2021 Team Preview: Cofidis
Martin provides the hope, Viviani seeks redemption
Cofidis entered the professional peloton in 1997 but while the sponsor has remained remarkably loyal for almost a quarter of a century, that stability has hardly been reflected in the team, which has undergone repeated reboots since founding manager Cyrille Guimard was removed at the end of that inaugural season and replaced by Alain Bondue.
The most recent rebuilding project began in 2018, when former rider Cedric Vasseur took over the reins from Yvon Sanquer, though some familiar issues remain, most notably the squad’s failure to claim tangible success at the Tour de France. Cofidis have been a participant in every year of their existence, but they haven’t won a stage since Sylvain Chavanel triumphed in Montluçon in 2008. Ending that drought has been a stated ambition ever since. Cofidis have spent most of that period at Pro Continental level but returned to the WorldTour in 2020 after a decade-long hiatus.
Manager: Cedric Vasseur
Squad size: 29
Average age: 29.4
How did they fare in 2020?
World ranking: 19th
Cofidis began 2020 filled with optimism, having been promoted to the WorldTour, and they outlined their new ambitions by prising Elia Viviani away from Deceuninck-QuickStep and building a dedicated sprint train around him. The Italian failed to land a single victory in a calamitous 2020 season, however, and he made little impression in the sprints at either the Tour de France or Giro d’Italia.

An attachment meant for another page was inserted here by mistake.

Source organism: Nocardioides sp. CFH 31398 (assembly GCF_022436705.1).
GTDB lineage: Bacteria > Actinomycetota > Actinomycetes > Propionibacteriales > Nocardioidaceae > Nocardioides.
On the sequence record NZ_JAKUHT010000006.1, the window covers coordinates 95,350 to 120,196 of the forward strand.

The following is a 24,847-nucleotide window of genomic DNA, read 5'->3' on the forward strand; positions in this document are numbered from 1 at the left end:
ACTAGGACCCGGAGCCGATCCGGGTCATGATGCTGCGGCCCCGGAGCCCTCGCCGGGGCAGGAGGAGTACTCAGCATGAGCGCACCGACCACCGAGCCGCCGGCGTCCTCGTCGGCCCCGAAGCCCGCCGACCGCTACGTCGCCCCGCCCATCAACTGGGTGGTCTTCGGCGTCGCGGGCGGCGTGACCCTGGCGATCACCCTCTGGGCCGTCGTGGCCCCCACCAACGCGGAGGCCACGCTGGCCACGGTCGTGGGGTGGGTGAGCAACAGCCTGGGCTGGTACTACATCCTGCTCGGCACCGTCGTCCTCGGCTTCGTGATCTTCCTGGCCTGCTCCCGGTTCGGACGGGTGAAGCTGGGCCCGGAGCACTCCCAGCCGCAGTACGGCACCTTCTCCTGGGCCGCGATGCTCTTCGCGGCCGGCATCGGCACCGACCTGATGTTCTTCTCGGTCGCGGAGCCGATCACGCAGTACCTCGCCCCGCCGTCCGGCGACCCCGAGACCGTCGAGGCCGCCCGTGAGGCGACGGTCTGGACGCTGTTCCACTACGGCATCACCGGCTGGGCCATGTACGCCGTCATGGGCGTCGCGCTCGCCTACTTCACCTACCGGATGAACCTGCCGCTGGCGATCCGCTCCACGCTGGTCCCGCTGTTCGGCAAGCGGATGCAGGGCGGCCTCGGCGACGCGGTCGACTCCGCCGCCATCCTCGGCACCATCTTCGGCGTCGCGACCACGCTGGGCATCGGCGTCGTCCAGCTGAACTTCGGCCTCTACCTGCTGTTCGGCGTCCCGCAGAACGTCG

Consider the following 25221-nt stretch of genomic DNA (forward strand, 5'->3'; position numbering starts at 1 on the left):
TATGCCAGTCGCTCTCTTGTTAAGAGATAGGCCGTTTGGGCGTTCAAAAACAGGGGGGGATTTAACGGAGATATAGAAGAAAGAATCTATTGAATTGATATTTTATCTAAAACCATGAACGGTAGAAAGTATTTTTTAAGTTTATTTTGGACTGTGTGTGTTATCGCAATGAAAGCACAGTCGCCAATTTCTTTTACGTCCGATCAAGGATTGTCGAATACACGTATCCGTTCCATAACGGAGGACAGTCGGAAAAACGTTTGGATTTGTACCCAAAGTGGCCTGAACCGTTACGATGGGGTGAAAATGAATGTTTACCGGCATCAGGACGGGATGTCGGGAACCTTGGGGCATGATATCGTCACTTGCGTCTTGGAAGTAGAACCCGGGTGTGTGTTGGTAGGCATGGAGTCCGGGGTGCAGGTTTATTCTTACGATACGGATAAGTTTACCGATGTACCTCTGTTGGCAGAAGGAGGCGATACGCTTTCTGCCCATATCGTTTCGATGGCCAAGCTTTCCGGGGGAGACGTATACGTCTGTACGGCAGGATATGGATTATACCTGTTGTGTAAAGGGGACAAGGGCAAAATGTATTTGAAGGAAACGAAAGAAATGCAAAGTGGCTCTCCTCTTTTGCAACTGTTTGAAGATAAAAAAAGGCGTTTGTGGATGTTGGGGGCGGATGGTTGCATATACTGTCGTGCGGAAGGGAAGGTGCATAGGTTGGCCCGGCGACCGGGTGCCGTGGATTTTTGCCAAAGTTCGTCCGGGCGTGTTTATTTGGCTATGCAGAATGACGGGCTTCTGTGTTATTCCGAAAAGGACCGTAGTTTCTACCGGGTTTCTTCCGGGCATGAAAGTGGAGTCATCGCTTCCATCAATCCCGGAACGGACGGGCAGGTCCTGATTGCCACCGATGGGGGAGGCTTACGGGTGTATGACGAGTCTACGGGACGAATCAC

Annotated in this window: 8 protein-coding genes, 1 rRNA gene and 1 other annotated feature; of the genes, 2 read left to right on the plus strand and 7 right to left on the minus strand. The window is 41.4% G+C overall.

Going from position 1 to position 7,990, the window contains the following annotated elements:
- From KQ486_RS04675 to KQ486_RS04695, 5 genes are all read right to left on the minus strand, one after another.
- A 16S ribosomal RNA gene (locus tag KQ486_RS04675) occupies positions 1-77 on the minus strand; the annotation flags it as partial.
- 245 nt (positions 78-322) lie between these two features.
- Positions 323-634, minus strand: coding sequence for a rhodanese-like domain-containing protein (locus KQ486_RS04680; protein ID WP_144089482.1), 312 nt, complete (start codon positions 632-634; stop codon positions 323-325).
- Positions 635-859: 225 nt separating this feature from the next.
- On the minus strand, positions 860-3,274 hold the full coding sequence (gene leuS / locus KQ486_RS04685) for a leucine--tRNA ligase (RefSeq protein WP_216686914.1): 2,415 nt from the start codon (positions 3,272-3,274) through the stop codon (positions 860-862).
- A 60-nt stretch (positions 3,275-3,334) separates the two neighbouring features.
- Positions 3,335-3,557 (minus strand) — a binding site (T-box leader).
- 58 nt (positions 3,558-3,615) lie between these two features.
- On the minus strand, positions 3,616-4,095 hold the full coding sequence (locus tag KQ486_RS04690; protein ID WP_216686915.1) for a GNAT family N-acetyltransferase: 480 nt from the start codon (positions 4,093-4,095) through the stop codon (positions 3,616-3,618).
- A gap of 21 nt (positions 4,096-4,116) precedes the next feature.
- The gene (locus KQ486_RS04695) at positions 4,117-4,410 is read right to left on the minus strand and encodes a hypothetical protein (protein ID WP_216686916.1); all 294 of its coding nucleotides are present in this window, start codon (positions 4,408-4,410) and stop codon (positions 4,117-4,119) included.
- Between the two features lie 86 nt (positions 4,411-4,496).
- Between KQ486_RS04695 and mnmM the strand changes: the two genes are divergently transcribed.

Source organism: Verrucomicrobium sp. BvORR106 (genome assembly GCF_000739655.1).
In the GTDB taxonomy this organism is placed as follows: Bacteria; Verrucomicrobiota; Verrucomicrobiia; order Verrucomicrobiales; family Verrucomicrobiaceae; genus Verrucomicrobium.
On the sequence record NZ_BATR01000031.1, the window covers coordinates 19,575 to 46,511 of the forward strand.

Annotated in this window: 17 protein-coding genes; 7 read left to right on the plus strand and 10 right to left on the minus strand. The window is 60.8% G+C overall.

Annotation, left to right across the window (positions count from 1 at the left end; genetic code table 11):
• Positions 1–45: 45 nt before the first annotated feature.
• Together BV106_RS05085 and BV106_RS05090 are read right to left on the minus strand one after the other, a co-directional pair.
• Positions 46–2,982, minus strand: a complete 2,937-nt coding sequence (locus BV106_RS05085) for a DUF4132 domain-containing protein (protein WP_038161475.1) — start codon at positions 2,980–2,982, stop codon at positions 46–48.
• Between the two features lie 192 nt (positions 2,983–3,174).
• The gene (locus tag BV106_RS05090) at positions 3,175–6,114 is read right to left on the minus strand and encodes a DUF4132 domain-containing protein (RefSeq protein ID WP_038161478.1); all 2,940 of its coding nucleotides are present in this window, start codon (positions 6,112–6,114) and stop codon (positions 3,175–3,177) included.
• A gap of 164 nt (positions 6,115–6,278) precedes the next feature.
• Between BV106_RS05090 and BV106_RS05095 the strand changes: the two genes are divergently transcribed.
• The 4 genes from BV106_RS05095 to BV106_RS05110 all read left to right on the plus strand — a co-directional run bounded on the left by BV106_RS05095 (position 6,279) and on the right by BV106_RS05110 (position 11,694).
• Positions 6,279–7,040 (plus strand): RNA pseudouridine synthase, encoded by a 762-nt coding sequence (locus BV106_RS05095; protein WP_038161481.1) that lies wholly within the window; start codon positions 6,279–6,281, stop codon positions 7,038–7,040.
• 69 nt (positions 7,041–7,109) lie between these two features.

Viviani’s travails were only accentuated by the squad’s dearth of results elsewhere. Cofidis picked up just two wins in 2020 – Attilio Viviani won a stage of La Tropicale Amissa Bongo in January, while Anthony Perez added a stage of the Tour des Alpes Maritimes et du Var – and they didn’t manage any at all after the season resumed in August. In mitigation, they weren’t the only outfit to struggle with the revised and condensed calendar, which was dominated by a handful of teams, and there is enough talent – Nathan Haas, Jesús Herrada, Simone Consonni – to expect better in the coming year.
Guillaume Martin provided almost all the year’s highpoints for Cofidis, as he lived up to his marquee status after arriving from Wanty-Groupe Gobert. The Frenchman was already aggressive on his debut at the Vuelta a San Juan in January and he continued in the same manner when the season began again in August, with third place at an intense Critérium du Dauphiné and the Mont Ventoux Dénivelé Challenge.
Martin impressed at the Tour, too, where he sprinted to third at Orcières-Merlette and stood third overall after the Pyrenees. He was hampered by a crash in the second week, however, and he would reach Paris in 11th place overall. He recovered to play a key role in Julian Alaphilippe’s Worlds win and then placed 14th overall at the Vuelta, while maintaining a Cofidis tradition by landing the king of the mountains jersey.
Guillaume Martin: The Norman drew plenty of attention for his degree in philosophy and his talent as a writer during his tenure at Wanty-Groupe Gobert, but 2020 was the year that the world belatedly took closer note of the full array of his talents as a rider. His efforts at the Tour, in particular, deserved a greater prize than 11th in Paris, but there is every reason to believe he can improve substantially on that placing in the year ahead, even if he has suggested his primary target will be a stage win.